Sun Ruby sailed on Saturday evening, May 21. S. and I went out on Ediz Hook to watch. Two tugs helped her pull away from the T-pier; she swung around, and headed off to Penglai, China.
But I didn't blog it, in part because the picture quality is so poor —I really am going to throw the camera into a body of water one of these days— and in part because it was already old news:
Next day S. and I talked all day in our jammies, then rolled out finally for another halibut dinner down at the harbor, and afterwards we could see there was already another log ship at the terminal. We stopped to examine the situation, and spent three hours watching things begin. The hatch covers were slowly raised, the cranes unshipped; worker guys climbed ladders and looked at stuff. Logs trucks arriving, the log loader (not necessarily this brand and model, but great movie) parking bundles of logs in the cradles, and then by golly they begin lowering logs into the holds, with satisfying invisible clangs and clongs as the bundles invisibly bumped against the interior of the empty ship. We stayed there harmoniously all that time; luckily we both have almost unlimited patience for observing processes. We'd not have lasted so long without the mifi unit which was enabling us to be searching for the answers to all the questions which kept arising... With the help of David Sellars' articles in the Peninsula Daily News (1)(2) and various web searches (1)(2)(3), we began to think we understood a little bit what is going on here. (And missed entirely the fact that due to a labor dispute, only half the normal number of longshoremen were at work, one log loader instead of two, never using all the cranes at the same time;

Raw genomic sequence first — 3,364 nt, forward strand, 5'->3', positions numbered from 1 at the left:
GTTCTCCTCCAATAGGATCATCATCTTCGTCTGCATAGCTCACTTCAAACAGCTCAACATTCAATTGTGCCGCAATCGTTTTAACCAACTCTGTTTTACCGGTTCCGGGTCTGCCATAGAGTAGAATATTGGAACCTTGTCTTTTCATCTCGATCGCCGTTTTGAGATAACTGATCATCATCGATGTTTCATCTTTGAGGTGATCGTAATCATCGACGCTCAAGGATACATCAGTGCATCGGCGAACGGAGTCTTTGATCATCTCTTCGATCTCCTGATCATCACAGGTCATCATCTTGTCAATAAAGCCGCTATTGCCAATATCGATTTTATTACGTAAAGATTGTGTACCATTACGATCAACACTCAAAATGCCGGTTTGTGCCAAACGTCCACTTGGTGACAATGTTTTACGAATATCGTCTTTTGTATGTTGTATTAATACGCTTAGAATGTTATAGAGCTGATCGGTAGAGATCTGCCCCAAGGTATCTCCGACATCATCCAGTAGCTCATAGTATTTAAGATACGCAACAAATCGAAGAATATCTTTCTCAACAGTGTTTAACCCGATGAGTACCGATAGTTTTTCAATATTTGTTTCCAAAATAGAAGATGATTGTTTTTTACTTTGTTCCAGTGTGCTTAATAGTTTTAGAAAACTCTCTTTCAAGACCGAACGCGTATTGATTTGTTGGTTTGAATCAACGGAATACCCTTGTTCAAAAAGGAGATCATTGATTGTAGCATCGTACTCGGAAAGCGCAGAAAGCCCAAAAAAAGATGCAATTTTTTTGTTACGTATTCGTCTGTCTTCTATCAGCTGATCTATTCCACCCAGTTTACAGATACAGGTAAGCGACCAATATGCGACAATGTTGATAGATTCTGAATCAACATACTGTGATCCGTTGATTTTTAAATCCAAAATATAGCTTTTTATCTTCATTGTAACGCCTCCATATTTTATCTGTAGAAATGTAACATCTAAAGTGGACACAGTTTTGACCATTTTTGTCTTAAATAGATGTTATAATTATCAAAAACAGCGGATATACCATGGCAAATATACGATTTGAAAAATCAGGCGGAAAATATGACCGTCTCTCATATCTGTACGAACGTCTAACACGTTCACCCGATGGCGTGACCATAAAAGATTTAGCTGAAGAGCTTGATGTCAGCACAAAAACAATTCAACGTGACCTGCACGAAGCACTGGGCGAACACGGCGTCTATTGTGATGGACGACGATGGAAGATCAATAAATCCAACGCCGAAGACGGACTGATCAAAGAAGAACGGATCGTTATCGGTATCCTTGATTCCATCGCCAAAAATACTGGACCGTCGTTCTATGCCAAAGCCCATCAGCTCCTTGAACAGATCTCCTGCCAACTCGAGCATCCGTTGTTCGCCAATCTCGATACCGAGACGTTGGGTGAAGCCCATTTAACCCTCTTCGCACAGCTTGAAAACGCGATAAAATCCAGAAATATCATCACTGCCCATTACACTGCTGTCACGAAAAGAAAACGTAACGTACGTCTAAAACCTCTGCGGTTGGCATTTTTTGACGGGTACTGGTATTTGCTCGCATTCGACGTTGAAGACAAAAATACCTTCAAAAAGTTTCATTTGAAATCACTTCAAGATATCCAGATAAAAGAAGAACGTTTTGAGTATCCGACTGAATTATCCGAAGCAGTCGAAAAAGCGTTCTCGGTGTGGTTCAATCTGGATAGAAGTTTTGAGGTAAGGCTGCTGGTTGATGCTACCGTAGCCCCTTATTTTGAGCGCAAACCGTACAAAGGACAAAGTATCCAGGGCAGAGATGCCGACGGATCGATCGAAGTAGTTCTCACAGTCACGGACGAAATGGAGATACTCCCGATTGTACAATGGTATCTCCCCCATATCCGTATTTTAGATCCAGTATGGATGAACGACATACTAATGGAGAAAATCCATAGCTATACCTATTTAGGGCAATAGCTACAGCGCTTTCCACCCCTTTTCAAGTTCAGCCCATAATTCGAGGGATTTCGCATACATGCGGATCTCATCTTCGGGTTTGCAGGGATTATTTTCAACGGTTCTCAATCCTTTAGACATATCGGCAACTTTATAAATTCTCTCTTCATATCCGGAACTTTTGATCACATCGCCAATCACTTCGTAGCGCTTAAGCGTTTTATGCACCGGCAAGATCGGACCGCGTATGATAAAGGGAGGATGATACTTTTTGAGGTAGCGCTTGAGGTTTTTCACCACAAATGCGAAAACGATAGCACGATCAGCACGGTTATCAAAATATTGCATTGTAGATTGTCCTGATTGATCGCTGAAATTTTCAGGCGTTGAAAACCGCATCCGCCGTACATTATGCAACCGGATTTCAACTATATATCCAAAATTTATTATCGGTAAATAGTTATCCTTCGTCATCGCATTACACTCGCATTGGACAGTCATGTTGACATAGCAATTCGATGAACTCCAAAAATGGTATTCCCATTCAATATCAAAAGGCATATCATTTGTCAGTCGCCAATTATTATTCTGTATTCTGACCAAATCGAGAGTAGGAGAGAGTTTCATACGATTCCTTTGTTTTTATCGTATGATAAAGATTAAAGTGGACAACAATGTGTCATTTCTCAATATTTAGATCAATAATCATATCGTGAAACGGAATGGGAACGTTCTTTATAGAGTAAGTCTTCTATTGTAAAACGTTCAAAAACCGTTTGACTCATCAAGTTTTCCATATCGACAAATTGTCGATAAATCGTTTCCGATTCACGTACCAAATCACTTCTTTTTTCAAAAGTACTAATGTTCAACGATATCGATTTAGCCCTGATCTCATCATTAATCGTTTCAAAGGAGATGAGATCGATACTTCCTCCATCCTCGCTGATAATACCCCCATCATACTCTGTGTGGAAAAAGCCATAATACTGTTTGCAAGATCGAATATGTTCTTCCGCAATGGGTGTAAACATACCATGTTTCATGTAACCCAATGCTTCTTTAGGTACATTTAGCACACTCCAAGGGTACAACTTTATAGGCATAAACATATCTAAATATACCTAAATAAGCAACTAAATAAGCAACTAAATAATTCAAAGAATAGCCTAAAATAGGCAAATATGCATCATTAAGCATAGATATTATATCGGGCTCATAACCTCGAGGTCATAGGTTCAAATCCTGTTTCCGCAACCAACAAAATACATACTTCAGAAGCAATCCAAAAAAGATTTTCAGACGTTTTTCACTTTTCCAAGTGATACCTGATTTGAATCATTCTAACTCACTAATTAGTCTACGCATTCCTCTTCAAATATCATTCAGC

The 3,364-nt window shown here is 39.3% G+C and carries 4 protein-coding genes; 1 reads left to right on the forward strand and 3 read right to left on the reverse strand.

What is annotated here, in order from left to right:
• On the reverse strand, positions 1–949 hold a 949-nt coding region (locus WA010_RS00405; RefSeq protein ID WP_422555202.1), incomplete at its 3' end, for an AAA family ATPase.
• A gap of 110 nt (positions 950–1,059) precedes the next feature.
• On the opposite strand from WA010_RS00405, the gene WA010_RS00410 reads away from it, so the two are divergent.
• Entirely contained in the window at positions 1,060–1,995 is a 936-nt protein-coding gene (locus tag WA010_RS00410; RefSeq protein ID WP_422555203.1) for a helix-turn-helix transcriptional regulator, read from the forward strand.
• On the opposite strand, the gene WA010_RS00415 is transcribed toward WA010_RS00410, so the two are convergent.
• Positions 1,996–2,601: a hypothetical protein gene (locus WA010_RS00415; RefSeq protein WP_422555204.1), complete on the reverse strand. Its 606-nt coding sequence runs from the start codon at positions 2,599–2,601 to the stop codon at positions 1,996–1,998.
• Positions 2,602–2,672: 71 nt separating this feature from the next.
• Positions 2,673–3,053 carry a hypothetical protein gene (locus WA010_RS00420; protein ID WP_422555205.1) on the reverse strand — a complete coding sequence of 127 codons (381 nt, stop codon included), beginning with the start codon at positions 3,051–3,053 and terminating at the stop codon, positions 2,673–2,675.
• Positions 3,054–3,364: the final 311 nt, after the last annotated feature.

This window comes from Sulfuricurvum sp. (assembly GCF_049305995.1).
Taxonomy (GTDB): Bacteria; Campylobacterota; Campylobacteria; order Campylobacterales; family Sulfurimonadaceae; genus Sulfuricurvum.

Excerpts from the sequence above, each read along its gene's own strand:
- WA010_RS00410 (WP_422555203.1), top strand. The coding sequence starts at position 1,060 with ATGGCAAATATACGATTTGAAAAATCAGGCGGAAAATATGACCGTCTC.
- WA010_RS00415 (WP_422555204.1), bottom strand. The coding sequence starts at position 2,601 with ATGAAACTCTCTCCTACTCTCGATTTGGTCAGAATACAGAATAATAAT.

and it was consequently going to take a whole week to fill the ship.)
Next morning S. and I found a vantage point on the peeler yard, and watched a log loader and a one-or-two-log-picker-upper (whom we called Biter and Pincher) load up the trucks which were about to then whip around the corner and be unloaded into the cradles at the side of POS Jade. No good pictures, alas.
S. left at the end of a grand visit; since we had seen the beginning of the process, all week I detoured down to the harbor to keep my eye on POS Jade as she loaded, and loaded, and loaded.
Saturday evening when I got back from the ocean, she was just sitting there, loaded, lashed down, everything silent and still at the dock. And at 8:30 PM she sailed.
What we don't know really at all is where all these logs are coming from and what is the consequence to whose forests; or, as a friend said in an email, "I am not clear of mind and heart about the amount of clear cutting that went into these three ships. Brings it all to home." But I live here, you know. It doesn't help anything not to try to understand.